YOU ARE HERE: LAT HomeCollections

MTA to Delay Cutbacks of Contractor Bus Lines

October 25, 2003|Caitlin Liu | Times Staff Writer

The Metropolitan Transportation Authority has suspended for the duration of the mechanics' strike a plan to cut back its contractor-run bus service, keeping buses running on nine routes and eventually on as many as 22, officials said Friday.

The private contractor-run lines, which are not affected by the MTA mechanics' walkout, represent only a fraction of the agency's 183 bus routes. Before the strike, cuts to the contractor lines had been scheduled as early as Sunday.

But in the light of the Amalgamated Transit Union's strike, which has left swaths of Los Angeles County without transit service since Oct. 14, MTA officials decided to postpone the cuts.

"We wanted to keep as much service going as we could," said David Armijo, an MTA general manager. "This is a small effort, but one that we can manage."

The cutbacks, originally intended to save the agency $3 million a year, will now occur a few weeks after the strike ends to give riders time to adjust, officials said.

Riders and advocates applauded the decision.

"To let those cuts take place wouldn't send a very good message to our passengers," said Kymberleigh Richards, president of Southern California Transit Advocates.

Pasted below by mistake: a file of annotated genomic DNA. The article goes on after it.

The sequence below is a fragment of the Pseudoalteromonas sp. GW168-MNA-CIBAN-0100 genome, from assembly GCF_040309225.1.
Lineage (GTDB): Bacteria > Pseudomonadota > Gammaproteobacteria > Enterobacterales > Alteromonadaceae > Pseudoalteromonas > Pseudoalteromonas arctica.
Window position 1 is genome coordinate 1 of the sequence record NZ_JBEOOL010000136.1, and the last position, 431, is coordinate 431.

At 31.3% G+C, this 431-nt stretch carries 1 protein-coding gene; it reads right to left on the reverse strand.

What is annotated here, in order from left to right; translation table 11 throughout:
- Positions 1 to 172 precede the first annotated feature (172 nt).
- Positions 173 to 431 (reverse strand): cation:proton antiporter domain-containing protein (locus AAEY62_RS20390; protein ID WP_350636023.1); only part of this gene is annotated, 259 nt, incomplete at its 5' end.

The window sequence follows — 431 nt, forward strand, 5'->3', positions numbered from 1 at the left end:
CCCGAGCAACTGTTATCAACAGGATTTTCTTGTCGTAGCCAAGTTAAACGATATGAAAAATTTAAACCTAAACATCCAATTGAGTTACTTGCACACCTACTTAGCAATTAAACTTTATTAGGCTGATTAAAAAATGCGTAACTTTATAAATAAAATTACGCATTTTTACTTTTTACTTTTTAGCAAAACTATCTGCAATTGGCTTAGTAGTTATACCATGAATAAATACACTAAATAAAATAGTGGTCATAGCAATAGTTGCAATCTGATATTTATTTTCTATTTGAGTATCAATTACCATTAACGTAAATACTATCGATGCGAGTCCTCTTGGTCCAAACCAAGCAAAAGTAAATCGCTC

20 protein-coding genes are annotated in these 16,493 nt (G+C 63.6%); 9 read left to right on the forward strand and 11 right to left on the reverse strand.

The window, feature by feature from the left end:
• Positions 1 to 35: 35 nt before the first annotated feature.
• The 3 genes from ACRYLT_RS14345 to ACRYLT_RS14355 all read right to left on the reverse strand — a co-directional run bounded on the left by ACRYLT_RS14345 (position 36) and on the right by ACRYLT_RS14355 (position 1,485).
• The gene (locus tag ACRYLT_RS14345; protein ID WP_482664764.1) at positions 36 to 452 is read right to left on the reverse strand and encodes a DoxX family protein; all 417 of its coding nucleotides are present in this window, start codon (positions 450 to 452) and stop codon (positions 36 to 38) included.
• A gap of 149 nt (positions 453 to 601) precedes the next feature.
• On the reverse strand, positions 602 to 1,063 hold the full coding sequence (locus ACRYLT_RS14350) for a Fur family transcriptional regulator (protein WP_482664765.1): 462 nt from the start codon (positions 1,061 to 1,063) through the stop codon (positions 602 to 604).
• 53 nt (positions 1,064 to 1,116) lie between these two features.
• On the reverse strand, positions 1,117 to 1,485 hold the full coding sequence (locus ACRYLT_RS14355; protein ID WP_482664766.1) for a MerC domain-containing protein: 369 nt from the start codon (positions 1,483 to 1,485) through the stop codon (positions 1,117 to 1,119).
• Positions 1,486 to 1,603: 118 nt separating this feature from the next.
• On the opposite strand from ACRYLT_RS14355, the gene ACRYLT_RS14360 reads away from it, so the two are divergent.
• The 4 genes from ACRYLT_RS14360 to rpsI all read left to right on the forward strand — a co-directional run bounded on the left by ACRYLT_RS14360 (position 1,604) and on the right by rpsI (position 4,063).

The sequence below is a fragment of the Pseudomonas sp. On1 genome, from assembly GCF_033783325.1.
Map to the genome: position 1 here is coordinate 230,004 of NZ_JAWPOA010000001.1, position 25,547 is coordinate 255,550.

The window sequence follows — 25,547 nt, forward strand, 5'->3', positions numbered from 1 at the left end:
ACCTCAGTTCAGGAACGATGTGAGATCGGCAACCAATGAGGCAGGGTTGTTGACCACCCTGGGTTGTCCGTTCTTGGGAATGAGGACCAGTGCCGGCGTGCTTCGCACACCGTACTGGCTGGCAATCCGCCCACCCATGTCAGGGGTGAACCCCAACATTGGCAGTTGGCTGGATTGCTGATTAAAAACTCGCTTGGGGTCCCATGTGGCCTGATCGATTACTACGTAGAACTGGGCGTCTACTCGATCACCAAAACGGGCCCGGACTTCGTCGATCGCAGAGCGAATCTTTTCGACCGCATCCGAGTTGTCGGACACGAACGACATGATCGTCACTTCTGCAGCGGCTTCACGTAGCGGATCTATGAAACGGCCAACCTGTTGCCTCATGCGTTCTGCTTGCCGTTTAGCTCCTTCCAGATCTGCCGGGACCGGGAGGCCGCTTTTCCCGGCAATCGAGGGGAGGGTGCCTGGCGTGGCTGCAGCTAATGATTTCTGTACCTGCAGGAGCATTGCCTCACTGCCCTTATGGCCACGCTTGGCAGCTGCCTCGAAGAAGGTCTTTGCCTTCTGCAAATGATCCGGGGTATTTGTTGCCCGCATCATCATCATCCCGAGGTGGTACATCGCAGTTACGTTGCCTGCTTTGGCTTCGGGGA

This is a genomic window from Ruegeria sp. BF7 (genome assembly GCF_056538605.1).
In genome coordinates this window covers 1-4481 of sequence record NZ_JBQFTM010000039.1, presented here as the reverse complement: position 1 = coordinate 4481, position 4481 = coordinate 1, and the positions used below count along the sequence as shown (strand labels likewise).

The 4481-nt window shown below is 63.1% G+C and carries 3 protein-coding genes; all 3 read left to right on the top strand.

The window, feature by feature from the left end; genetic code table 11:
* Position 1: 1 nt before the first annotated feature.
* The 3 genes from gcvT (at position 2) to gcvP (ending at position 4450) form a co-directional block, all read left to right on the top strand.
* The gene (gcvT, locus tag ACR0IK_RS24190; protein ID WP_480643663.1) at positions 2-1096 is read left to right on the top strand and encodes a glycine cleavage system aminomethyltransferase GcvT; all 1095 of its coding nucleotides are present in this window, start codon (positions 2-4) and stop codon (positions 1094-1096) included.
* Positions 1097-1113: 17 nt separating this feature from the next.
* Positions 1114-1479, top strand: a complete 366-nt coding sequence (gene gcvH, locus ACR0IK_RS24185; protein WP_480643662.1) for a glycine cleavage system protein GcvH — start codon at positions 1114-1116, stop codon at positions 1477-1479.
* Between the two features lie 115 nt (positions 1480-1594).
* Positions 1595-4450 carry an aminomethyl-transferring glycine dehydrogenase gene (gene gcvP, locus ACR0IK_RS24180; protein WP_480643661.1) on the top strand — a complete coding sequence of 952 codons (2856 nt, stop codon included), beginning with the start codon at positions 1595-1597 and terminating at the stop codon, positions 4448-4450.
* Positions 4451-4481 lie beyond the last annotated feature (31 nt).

Thirteen contractor lines are experiencing their own labor strife and are on strike, which leaves only the nine routes active at this time.

The contractor routes still operating include Line 218, which shuttles between Studio City and the Cedars-Sinai Medical Center; Line 96, which runs from Sherman Oaks to downtown Los Angeles; Line 608, which loops through South Los Angeles; and Line 605, which serves Boyle Heights and L.A. County-USC Medical Center.

A complete list of active bus lines around the county -- including service by such municipal operators as Santa Monica's Big Blue Bus -- may be viewed at

"They're lifelines," said Bart Reed, executive director of the Transit Coalition, a rider advocacy group. "There's desperate people all over the city. It's like everyone is starving for a way to get around."

Los Angeles Times Articles